Moving a parent, even if they are happy and willing to go, into a retirement community or senior living facility can be a very emotional time. Your parent might be going through a mourning period for the loss of their youth, worrying about their future independence, or reluctant to leave the home that they have made for themselves. They might be facing fears about getting older, the prospect of meeting new people or settling into a new home. If you are worried about making the transition and how both you and your parent will cope, here are some of the main things that you can do to make it easier.
Give it Time:
Any transition will take some time, and experts suggest that it could take between three and six months for somebody to fully get used to being in an assisted living facility. This will, of course, vary between individuals and it might take less or more time for your parent to fully settle in. If your parent is struggling to adjust, the best thing that you can do is be there for them and remember the reasons why you made the decision and how it will benefit them in the long run. A good assisted living Chicago facility such as Belmont Village will have strategies in place to help new residents adjust with ease into their new life.
Being surrounded by people that they know and love might make it easier for somebody to adjust to new living arrangements in an assisted living facility. You know your parent best, so you can make an informed decision on how often to visit in order to assist them best throughout the early weeks after making the move. Most experts suggest that you visit as often as you can to help ease any stress that your parent might be experiencing surrounding being lonely or abandoned. On the other hand, if your parent is calling you several times a day and seems to be relying on you a lot for company, it might be best to give them some space for a week or two to encourage them to branch out and make new friends in their new home.
Be Ready for Setbacks:
It is not uncommon for people who are moving into an assisted living facility to experience some setbacks. You might think that everything is going smoothly and your parent is settling in just fine, only for them to tell you that they are lonely or decide that they don’t like their new friends. They might start asking to go home. Just remember that as heart-breaking as these moments are, they are usually a common part of the adjustment process and it will pass with time.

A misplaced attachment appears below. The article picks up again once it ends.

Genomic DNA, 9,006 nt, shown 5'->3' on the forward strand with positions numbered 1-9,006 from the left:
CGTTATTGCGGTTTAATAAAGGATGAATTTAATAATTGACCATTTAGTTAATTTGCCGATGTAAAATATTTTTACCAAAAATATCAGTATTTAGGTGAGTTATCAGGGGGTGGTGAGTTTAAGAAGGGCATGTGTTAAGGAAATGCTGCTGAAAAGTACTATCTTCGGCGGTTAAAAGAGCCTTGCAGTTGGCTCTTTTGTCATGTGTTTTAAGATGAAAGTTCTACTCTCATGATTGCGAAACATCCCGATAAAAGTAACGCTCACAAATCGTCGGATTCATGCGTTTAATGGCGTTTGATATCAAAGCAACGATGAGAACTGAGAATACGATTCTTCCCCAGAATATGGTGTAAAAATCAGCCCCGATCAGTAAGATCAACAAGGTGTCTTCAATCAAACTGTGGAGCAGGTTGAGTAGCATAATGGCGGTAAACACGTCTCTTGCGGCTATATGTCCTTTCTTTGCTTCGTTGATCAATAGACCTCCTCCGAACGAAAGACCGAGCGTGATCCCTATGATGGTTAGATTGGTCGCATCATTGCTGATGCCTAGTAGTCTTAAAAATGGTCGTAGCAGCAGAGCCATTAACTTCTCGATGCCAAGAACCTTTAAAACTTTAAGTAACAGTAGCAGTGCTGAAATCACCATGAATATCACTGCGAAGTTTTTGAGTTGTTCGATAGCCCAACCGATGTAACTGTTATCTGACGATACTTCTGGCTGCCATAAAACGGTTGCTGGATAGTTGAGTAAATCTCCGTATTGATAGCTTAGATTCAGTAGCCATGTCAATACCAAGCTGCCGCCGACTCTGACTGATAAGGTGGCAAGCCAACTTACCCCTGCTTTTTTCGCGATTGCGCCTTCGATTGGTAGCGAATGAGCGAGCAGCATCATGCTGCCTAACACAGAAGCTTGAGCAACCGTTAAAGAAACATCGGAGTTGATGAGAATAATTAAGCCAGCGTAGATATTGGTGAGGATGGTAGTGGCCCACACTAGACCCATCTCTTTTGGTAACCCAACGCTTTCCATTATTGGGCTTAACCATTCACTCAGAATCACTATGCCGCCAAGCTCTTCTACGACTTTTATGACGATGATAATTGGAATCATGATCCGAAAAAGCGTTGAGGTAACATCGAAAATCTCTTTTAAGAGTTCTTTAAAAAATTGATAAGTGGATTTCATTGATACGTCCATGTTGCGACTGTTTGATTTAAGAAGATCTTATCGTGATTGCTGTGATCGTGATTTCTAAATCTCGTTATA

It can often take a village to care for and support an elderly parent who is moving into an assisted living facility. Just as parenting can often involve asking for help from friends and other family members, so will looking after your elderly parent during this life change. Make sure that you have people on hand who can visit them if you are unable to at any time, and work together with your family members to ensure that they never have to feel alone or unsupported. The more people who are available for your parent to reach out to, the better.
Prepare for the Difficult Parts:
Moving to an assisted living facility can often be the best decision for an elderly parent who is experiencing physical or mental health problems and is struggling to cope at home. While there are several factors that are very positive about making the move, it’s important that you acknowledge and prepare for the difficult parts too. Be sure to listen to any concerns or fears that your parent might have. Although many assisted living facilities have a lot of great factors including activities, support, and new people to meet, it’s quite normal for people to have some concerns and worries when making the move.
Take Personal Belongings:
Your parent will feel more at home in their new apartment at an assisted living facility if they are surrounded by things that are familiar and comfortable to them. Since it usually means downsizing and a lot of the furniture and items from home may no longer fit, you can still fill their new home up with familiar items like photos of family and friends, their favorite books, artwork that they love, and familiar blankets and pillows. Having as many home comforts as possible will help them settle in faster and feel more at home in their new place.
Advocate For Your Parent:
You know your parent best, and no retirement community is going to be completely perfect. You may see some opportunities for improvement or changes that could be made to help your parent settle in better. Your parent might hesitate to speak up about what they need when they are moving to a new place, so make it your job to do it for them and make sure that they are getting the best experience and support in their new home.
Limit New Things:
Since your parent is moving to a new home, it can be tempting to fill it with the latest and best new things for them. However, this can often do more harm than good since your parent is already adjusting to a lot of new things in their life. Avoid getting them a fancy new TV or a new coffee machine to learn how to use until they have settled in completely and are beginning to enjoy life in their new home at the assisted living community. Too many new things all at once could cause your parent to become overwhelmed and highly anxious, which can slow down adjustment and make it harder for them to feel at home and settle in.
Moving your parent to an assisted living facility can be a sad decision, but you know that it is in their best interest. Keep these tips in mind to reduce hiccups and help them adjust.